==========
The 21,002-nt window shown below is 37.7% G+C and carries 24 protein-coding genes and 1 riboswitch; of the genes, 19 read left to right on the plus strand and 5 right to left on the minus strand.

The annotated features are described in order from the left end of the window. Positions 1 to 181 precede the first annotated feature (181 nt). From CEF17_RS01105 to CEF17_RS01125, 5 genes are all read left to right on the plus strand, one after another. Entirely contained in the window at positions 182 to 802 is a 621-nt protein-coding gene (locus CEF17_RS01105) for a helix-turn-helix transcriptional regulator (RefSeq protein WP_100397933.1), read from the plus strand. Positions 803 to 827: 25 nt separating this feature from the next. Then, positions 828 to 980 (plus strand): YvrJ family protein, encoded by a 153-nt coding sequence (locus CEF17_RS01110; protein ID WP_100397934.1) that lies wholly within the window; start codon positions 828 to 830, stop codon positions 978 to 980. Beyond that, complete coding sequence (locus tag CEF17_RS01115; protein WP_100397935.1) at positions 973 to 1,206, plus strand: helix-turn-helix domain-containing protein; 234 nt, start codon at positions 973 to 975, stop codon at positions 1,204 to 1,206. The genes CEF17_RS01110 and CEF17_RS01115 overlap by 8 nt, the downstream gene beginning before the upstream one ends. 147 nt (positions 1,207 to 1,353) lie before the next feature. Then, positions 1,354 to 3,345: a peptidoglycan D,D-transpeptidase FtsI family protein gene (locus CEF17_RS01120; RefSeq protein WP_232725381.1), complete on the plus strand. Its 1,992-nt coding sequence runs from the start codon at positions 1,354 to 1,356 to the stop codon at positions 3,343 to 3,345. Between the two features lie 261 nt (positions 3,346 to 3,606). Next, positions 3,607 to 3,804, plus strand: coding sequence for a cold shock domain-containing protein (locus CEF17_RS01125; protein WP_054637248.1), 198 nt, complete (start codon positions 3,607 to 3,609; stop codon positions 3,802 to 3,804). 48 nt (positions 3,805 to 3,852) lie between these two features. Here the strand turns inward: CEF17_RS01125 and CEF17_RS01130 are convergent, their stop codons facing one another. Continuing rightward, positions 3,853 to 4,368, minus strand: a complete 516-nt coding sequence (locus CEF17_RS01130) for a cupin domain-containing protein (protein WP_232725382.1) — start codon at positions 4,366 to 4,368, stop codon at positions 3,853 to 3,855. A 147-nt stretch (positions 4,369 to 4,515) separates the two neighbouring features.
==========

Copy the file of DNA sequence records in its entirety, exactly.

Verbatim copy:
The 21,002-nt window shown below is 37.7% G+C and carries 24 protein-coding genes and 1 riboswitch; of the genes, 19 read left to right on the plus strand and 5 right to left on the minus strand.

The annotated features are described in order from the left end of the window. Positions 1 to 181 precede the first annotated feature (181 nt). From CEF17_RS01105 to CEF17_RS01125, 5 genes are all read left to right on the plus strand, one after another. Entirely contained in the window at positions 182 to 802 is a 621-nt protein-coding gene (locus CEF17_RS01105) for a helix-turn-helix transcriptional regulator (RefSeq protein WP_100397933.1), read from the plus strand. Positions 803 to 827: 25 nt separating this feature from the next. Then, positions 828 to 980 (plus strand): YvrJ family protein, encoded by a 153-nt coding sequence (locus CEF17_RS01110; protein ID WP_100397934.1) that lies wholly within the window; start codon positions 828 to 830, stop codon positions 978 to 980. Beyond that, complete coding sequence (locus tag CEF17_RS01115; protein WP_100397935.1) at positions 973 to 1,206, plus strand: helix-turn-helix domain-containing protein; 234 nt, start codon at positions 973 to 975, stop codon at positions 1,204 to 1,206. The genes CEF17_RS01110 and CEF17_RS01115 overlap by 8 nt, the downstream gene beginning before the upstream one ends. 147 nt (positions 1,207 to 1,353) lie before the next feature. Then, positions 1,354 to 3,345: a peptidoglycan D,D-transpeptidase FtsI family protein gene (locus CEF17_RS01120; RefSeq protein WP_232725381.1), complete on the plus strand. Its 1,992-nt coding sequence runs from the start codon at positions 1,354 to 1,356 to the stop codon at positions 3,343 to 3,345. Between the two features lie 261 nt (positions 3,346 to 3,606). Next, positions 3,607 to 3,804, plus strand: coding sequence for a cold shock domain-containing protein (locus CEF17_RS01125; protein WP_054637248.1), 198 nt, complete (start codon positions 3,607 to 3,609; stop codon positions 3,802 to 3,804). 48 nt (positions 3,805 to 3,852) lie between these two features. Here the strand turns inward: CEF17_RS01125 and CEF17_RS01130 are convergent, their stop codons facing one another. Continuing rightward, positions 3,853 to 4,368, minus strand: a complete 516-nt coding sequence (locus CEF17_RS01130) for a cupin domain-containing protein (protein WP_232725382.1) — start codon at positions 4,366 to 4,368, stop codon at positions 3,853 to 3,855. A 147-nt stretch (positions 4,369 to 4,515) separates the two neighbouring features.